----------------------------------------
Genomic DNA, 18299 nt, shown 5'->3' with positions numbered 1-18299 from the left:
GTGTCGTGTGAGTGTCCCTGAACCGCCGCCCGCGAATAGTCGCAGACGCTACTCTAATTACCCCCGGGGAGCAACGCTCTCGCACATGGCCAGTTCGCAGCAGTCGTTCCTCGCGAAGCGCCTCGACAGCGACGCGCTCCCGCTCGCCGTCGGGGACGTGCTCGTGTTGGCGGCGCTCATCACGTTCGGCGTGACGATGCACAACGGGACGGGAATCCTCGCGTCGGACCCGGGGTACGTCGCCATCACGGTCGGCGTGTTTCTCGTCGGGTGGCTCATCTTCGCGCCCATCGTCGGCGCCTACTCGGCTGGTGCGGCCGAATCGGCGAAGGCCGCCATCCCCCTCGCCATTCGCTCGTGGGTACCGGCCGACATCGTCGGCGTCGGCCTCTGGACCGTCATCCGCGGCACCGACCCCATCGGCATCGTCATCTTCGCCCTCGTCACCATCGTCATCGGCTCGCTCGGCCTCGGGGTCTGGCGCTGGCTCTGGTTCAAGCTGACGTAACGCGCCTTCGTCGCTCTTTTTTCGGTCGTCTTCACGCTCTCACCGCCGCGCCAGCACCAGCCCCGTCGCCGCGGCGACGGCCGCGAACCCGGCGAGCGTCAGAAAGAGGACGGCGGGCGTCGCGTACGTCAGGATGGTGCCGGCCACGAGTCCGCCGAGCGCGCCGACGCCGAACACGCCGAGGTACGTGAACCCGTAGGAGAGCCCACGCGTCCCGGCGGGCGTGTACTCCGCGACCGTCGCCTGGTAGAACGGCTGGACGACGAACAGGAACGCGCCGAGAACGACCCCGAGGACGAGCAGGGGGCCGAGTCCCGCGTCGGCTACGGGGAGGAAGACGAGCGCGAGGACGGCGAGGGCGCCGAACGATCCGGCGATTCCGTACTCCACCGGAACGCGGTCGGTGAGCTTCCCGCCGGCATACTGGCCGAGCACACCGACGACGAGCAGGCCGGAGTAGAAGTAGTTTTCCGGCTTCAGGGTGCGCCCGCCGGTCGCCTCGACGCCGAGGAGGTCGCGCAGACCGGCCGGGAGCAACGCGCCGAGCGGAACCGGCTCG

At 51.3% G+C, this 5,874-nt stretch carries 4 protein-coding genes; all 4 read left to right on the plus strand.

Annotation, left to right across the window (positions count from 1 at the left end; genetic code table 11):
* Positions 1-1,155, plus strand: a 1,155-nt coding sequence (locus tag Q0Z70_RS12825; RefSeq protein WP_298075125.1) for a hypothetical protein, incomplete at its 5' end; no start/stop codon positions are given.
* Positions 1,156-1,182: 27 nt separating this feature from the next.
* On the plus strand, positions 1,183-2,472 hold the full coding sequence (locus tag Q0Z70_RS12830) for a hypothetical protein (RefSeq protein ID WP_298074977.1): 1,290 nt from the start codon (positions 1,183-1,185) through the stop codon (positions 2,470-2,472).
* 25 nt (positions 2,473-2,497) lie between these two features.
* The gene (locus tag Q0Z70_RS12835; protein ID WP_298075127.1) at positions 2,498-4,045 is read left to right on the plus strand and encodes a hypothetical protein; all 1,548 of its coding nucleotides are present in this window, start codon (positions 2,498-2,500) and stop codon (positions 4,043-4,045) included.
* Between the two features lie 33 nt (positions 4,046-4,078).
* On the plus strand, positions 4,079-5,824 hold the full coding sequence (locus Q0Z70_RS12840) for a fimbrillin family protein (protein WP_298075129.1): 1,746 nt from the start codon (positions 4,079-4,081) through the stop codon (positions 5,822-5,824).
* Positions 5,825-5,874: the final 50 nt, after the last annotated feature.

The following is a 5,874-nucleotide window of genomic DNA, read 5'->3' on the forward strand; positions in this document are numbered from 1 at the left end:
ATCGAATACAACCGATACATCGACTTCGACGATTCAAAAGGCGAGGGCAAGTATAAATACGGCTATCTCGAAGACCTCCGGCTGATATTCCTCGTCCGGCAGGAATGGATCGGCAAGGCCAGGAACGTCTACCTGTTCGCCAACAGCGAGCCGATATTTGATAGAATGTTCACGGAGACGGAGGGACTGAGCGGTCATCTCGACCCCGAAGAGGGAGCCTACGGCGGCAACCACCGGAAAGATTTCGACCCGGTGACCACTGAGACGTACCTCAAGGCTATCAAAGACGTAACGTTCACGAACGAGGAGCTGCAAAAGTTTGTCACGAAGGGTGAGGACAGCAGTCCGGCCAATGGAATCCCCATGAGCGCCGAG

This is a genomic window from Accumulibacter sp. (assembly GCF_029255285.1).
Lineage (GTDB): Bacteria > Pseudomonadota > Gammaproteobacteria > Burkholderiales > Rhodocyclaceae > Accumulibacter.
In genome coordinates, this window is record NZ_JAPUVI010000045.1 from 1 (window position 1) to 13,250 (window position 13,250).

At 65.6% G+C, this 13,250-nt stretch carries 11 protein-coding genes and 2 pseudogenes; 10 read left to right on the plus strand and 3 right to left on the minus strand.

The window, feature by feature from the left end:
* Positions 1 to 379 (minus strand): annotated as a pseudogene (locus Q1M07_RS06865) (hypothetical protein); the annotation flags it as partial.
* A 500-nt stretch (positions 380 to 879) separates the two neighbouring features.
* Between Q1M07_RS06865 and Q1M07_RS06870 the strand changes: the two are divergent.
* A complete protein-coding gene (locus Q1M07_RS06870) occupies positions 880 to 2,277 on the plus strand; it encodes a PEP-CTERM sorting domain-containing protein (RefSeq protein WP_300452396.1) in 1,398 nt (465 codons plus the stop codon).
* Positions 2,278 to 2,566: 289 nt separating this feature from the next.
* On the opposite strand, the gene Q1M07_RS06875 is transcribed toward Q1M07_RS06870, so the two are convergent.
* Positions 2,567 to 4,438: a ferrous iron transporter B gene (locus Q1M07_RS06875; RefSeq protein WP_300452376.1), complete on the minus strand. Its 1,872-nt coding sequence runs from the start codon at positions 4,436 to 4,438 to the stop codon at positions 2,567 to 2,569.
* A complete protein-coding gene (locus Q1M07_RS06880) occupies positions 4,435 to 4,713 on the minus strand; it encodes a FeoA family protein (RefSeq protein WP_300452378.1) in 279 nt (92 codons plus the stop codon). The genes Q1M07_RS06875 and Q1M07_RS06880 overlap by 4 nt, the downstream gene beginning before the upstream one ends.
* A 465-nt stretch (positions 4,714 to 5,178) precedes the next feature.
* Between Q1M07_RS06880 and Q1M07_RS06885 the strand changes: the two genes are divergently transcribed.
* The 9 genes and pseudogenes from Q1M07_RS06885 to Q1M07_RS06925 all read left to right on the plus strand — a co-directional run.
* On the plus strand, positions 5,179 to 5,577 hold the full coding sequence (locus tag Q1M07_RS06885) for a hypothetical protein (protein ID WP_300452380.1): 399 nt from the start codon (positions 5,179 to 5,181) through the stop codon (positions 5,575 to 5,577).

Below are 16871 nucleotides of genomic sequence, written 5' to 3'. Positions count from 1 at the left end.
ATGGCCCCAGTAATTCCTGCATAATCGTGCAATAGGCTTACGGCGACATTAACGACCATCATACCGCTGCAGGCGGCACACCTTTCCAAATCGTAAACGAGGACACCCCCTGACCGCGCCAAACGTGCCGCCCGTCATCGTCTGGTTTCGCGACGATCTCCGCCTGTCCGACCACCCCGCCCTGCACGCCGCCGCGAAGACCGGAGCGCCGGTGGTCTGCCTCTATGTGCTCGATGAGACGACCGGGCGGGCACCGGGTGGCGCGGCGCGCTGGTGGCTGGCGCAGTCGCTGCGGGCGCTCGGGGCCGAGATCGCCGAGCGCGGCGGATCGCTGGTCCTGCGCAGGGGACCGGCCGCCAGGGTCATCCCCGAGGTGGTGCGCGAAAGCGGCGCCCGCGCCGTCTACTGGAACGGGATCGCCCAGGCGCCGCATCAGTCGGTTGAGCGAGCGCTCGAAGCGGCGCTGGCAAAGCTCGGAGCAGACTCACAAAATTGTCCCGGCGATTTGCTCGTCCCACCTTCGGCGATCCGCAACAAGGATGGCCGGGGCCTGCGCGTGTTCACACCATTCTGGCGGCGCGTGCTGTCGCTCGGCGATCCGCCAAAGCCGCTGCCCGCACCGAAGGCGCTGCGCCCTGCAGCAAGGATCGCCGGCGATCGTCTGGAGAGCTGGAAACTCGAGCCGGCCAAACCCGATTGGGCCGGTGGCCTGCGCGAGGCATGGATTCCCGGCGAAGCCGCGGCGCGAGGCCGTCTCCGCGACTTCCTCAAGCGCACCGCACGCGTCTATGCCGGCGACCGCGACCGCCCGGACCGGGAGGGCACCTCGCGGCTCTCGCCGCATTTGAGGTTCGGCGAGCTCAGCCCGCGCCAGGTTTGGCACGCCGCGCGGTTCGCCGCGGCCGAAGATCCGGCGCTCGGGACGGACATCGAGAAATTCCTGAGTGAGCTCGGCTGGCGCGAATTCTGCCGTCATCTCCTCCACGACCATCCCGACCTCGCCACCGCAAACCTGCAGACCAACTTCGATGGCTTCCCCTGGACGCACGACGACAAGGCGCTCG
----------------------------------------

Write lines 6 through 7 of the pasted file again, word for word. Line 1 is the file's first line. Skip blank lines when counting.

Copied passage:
* Positions 1,156-1,182: 27 nt separating this feature from the next.
* On the plus strand, positions 1,183-2,472 hold the full coding sequence (locus tag Q0Z70_RS12830) for a hypothetical protein (RefSeq protein ID WP_298074977.1): 1,290 nt from the start codon (positions 1,183-1,185) through the stop codon (positions 2,470-2,472).